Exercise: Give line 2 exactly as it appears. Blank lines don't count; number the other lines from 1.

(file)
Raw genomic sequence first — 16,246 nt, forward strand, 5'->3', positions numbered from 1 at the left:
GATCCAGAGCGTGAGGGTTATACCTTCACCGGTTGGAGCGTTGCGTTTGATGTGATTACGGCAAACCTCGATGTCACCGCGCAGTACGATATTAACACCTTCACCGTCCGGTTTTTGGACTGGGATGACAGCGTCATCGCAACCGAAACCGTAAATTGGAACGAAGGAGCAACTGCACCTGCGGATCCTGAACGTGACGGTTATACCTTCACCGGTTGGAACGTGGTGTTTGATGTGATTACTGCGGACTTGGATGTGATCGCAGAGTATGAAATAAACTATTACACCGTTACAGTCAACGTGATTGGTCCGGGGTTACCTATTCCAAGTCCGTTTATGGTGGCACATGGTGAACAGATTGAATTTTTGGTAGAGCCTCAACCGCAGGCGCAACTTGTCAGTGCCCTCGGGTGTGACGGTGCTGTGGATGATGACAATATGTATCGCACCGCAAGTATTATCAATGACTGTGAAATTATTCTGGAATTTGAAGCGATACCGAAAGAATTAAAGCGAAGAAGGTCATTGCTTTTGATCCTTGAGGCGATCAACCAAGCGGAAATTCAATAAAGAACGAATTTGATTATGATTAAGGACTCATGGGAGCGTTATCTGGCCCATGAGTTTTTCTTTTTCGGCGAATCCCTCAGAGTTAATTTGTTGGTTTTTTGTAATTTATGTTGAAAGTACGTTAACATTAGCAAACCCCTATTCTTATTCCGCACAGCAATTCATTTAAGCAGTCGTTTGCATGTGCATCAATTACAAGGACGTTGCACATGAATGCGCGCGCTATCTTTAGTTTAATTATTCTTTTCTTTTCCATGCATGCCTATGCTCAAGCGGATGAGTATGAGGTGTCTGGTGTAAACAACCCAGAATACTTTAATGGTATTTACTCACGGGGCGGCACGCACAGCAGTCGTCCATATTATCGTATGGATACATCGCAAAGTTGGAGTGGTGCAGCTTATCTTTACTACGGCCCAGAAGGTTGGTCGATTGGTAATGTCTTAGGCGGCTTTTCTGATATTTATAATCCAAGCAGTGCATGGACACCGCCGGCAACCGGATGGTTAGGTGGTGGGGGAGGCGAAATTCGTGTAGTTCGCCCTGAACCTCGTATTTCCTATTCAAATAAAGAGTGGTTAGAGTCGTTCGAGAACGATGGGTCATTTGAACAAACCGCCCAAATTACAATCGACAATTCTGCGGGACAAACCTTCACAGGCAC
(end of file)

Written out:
GATCCAGAGCGTGAGGGTTATACCTTCACCGGTTGGAGCGTTGCGTTTGATGTGATTACGGCAAACCTCGATGTCACCGCGCAGTACGATATTAACACCTTCACCGTCCGGTTTTTGGACTGGGATGACAGCGTCATCGCAACCGAAACCGTAAATTGGAACGAAGGAGCAACTGCACCTGCGGATCCTGAACGTGACGGTTATACCTTCACCGGTTGGAACGTGGTGTTTGATGTGATTACTGCGGACTTGGATGTGATCGCAGAGTATGAAATAAACTATTACACCGTTACAGTCAACGTGATTGGTCCGGGGTTACCTATTCCAAGTCCGTTTATGGTGGCACATGGTGAACAGATTGAATTTTTGGTAGAGCCTCAACCGCAGGCGCAACTTGTCAGTGCCCTCGGGTGTGACGGTGCTGTGGATGATGACAATATGTATCGCACCGCAAGTATTATCAATGACTGTGAAATTATTCTGGAATTTGAAGCGATACCGAAAGAATTAAAGCGAAGAAGGTCATTGCTTTTGATCCTTGAGGCGATCAACCAAGCGGAAATTCAATAAAGAACGAATTTGATTATGATTAAGGACTCATGGGAGCGTTATCTGGCCCATGAGTTTTTCTTTTTCGGCGAATCCCTCAGAGTTAATTTGTTGGTTTTTTGTAATTTATGTTGAAAGTACGTTAACATTAGCAAACCCCTATTCTTATTCCGCACAGCAATTCATTTAAGCAGTCGTTTGCATGTGCATCAATTACAAGGACGTTGCACATGAATGCGCGCGCTATCTTTAGTTTAATTATTCTTTTCTTTTCCATGCATGCCTATGCTCAAGCGGATGAGTATGAGGTGTCTGGTGTAAACAACCCAGAATACTTTAATGGTATTTACTCACGGGGCGGCACGCACAGCAGTCGTCCATATTATCGTATGGATACATCGCAAAGTTGGAGTGGTGCAGCTTATCTTTACTACGGCCCAGAAGGTTGGTCGATTGGTAATGTCTTAGGCGGCTTTTCTGATATTTATAATCCAAGCAGTGCATGGACACCGCCGGCAACCGGATGGTTAGGTGGTGGGGGAGGCGAAATTCGTGTAGTTCGCCCTGAACCTCGTATTTCCTATTCAAATAAAGAGTGGTTAGAGTCGTTCGAGAACGATGGGTCATTTGAACAAACCGCCCAAATTACAATCGACAATTCTGCGGGACAAACCTTCACAGGCAC